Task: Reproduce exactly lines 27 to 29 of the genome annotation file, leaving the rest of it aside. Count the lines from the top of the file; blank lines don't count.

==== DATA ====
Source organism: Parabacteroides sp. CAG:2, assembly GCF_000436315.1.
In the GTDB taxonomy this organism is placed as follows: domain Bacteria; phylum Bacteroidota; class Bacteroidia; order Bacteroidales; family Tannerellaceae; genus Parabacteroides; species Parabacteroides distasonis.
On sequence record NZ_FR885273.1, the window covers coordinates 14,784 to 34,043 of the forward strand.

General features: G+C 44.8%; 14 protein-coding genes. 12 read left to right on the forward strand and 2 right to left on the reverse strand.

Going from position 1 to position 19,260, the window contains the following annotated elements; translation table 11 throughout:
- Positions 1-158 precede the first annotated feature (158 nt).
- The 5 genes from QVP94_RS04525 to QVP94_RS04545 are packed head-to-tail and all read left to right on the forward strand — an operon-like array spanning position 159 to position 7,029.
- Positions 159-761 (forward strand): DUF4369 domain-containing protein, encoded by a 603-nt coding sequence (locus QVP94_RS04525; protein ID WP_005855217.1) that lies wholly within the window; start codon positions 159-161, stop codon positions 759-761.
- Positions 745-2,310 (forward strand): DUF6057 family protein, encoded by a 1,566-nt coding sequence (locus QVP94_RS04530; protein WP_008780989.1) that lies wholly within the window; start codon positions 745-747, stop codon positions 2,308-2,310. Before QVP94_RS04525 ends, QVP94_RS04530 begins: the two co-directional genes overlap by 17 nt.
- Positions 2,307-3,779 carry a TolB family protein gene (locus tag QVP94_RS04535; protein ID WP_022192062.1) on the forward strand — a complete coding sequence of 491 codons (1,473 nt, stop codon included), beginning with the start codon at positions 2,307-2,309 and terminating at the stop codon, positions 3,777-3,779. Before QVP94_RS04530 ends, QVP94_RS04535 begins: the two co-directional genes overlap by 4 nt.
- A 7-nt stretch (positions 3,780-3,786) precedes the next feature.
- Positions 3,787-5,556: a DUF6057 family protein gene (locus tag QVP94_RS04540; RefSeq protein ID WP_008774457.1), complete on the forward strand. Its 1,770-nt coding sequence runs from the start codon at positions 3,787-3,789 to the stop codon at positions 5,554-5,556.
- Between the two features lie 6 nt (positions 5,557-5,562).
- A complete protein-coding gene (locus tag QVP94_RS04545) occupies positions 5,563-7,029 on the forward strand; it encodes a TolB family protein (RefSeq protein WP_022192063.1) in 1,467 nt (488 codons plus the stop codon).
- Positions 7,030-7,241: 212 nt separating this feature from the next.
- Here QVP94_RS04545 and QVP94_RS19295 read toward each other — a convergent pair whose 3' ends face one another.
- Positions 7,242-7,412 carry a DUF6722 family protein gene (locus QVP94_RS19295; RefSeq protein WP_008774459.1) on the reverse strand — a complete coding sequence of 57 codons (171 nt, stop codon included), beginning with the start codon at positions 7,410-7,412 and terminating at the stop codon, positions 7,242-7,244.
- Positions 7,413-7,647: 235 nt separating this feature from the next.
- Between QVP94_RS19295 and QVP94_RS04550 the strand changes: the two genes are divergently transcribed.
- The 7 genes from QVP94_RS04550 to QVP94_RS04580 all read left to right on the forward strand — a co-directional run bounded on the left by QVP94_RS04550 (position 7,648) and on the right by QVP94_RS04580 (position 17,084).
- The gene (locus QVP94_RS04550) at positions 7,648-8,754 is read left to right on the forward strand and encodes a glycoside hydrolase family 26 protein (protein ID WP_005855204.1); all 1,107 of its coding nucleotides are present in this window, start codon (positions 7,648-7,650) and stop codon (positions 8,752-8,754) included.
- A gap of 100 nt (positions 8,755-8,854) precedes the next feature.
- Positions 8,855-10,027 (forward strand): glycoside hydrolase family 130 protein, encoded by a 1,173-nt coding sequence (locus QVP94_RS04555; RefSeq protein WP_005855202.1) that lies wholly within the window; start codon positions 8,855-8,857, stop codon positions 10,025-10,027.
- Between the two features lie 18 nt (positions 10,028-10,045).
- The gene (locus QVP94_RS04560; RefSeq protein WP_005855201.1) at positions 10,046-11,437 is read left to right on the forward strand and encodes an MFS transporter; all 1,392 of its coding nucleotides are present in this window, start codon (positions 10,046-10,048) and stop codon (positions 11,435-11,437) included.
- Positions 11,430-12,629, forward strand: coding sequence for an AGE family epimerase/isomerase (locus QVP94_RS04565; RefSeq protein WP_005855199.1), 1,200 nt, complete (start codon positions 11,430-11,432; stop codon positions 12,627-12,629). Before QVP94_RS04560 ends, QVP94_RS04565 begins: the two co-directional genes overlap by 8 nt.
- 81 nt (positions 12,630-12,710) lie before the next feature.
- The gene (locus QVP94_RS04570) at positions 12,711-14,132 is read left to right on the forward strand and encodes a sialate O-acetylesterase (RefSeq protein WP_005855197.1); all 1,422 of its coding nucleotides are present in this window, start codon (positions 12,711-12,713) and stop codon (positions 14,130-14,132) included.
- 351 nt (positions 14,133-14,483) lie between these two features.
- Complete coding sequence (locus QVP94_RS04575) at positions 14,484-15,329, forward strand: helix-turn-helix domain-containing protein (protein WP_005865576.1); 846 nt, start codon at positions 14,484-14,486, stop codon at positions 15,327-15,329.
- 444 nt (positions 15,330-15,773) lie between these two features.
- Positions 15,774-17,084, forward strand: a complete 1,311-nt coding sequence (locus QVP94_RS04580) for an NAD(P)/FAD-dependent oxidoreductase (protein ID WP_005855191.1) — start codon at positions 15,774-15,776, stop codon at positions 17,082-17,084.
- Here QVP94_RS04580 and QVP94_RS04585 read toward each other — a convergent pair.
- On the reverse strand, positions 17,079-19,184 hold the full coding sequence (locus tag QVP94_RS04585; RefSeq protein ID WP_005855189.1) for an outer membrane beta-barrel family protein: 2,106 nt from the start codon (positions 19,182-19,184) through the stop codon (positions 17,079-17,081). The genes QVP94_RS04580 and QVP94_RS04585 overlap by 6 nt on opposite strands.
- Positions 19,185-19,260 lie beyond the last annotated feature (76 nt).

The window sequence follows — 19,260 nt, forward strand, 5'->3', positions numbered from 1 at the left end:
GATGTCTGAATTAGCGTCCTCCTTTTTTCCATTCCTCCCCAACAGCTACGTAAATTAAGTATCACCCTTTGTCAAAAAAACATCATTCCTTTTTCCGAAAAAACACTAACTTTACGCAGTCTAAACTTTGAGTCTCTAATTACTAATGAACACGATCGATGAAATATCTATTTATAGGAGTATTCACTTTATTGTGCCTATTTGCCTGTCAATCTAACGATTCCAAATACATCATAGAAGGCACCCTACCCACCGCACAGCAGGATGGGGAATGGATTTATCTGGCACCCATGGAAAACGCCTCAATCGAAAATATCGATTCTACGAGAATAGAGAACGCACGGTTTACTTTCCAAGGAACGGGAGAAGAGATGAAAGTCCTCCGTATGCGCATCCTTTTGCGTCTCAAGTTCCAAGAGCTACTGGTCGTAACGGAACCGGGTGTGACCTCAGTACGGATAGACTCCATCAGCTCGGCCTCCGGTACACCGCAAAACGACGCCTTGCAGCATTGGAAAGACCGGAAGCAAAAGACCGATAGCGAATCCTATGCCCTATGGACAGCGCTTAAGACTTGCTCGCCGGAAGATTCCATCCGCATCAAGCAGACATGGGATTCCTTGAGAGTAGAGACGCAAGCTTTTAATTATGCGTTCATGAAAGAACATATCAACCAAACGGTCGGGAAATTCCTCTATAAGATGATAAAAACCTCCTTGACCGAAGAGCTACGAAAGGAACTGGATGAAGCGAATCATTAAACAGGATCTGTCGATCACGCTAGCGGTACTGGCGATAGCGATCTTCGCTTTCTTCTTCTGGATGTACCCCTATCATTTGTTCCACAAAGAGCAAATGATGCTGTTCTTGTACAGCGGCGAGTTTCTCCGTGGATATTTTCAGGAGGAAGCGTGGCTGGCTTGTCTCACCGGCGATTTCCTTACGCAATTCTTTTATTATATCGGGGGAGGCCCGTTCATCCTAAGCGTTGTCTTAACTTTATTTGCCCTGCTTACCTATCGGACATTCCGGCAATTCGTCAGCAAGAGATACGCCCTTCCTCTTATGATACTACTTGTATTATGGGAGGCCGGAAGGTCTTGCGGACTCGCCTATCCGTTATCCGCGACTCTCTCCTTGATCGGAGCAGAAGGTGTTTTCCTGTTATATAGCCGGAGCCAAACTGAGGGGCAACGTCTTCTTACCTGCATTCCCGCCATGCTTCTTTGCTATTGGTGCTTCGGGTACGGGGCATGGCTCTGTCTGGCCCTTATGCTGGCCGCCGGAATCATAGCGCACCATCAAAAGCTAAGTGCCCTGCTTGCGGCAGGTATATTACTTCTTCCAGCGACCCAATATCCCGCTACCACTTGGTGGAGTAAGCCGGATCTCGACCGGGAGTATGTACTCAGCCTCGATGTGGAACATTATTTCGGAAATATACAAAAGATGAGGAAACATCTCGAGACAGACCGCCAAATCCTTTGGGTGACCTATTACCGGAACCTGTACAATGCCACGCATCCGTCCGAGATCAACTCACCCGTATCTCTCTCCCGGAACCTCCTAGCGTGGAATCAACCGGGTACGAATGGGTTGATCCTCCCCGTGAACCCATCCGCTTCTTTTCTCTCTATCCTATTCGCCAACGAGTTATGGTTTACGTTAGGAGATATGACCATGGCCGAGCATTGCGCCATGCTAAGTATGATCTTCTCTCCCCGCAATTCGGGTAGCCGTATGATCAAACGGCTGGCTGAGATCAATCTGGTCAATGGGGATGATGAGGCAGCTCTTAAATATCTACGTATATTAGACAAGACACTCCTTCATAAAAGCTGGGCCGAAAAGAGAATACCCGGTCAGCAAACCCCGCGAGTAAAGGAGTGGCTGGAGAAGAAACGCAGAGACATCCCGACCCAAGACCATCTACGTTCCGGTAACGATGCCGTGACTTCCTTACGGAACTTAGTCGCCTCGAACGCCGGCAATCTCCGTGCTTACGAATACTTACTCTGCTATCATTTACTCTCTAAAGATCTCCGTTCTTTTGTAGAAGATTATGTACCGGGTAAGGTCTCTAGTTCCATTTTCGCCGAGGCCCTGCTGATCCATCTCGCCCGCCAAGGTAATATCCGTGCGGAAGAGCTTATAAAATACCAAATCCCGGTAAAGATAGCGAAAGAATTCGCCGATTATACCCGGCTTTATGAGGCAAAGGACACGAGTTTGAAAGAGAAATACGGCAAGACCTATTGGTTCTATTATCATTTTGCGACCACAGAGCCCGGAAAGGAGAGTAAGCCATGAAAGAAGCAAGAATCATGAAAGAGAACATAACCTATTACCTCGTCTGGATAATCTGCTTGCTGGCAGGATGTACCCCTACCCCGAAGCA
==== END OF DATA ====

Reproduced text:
- 81 nt (positions 12,630-12,710) lie before the next feature.
- The gene (locus QVP94_RS04570) at positions 12,711-14,132 is read left to right on the forward strand and encodes a sialate O-acetylesterase (RefSeq protein WP_005855197.1); all 1,422 of its coding nucleotides are present in this window, start codon (positions 12,711-12,713) and stop codon (positions 14,130-14,132) included.
- 351 nt (positions 14,133-14,483) lie between these two features.